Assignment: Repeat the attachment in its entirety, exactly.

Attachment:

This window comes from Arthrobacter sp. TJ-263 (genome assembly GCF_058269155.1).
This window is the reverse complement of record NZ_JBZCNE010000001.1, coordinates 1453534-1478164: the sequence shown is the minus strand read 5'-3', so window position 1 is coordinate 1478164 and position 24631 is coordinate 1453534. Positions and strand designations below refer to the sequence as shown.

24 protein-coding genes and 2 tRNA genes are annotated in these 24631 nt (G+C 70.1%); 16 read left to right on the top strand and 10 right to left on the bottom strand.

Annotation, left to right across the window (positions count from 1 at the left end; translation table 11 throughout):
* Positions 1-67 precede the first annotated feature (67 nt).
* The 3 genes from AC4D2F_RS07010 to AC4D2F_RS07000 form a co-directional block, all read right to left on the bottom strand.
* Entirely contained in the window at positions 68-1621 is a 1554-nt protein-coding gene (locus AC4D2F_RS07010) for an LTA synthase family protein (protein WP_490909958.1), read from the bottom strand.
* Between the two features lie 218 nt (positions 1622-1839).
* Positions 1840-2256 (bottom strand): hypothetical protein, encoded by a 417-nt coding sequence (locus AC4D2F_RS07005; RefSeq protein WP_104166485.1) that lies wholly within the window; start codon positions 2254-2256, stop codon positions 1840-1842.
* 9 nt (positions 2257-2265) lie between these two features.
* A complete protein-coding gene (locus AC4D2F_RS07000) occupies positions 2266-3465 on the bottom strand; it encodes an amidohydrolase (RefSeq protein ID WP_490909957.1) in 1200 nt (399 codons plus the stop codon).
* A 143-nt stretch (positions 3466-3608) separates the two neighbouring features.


This window comes from Arthrobacter sp. TJ-263 (genome assembly GCF_058269155.1).
This window is the reverse complement of record NZ_JBZCNE010000001.1, coordinates 1453534-1478164: the sequence shown is the minus strand read 5'-3', so window position 1 is coordinate 1478164 and position 24631 is coordinate 1453534. Positions and strand designations below refer to the sequence as shown.

24 protein-coding genes and 2 tRNA genes are annotated in these 24631 nt (G+C 70.1%); 16 read left to right on the top strand and 10 right to left on the bottom strand.

Annotation, left to right across the window (positions count from 1 at the left end; translation table 11 throughout):
* Positions 1-67 precede the first annotated feature (67 nt).
* The 3 genes from AC4D2F_RS07010 to AC4D2F_RS07000 form a co-directional block, all read right to left on the bottom strand.
* Entirely contained in the window at positions 68-1621 is a 1554-nt protein-coding gene (locus AC4D2F_RS07010) for an LTA synthase family protein (protein WP_490909958.1), read from the bottom strand.
* Between the two features lie 218 nt (positions 1622-1839).
* Positions 1840-2256 (bottom strand): hypothetical protein, encoded by a 417-nt coding sequence (locus AC4D2F_RS07005; RefSeq protein WP_104166485.1) that lies wholly within the window; start codon positions 2254-2256, stop codon positions 1840-1842.
* 9 nt (positions 2257-2265) lie between these two features.
* A complete protein-coding gene (locus AC4D2F_RS07000) occupies positions 2266-3465 on the bottom strand; it encodes an amidohydrolase (RefSeq protein ID WP_490909957.1) in 1200 nt (399 codons plus the stop codon).
* A 143-nt stretch (positions 3466-3608) separates the two neighbouring features.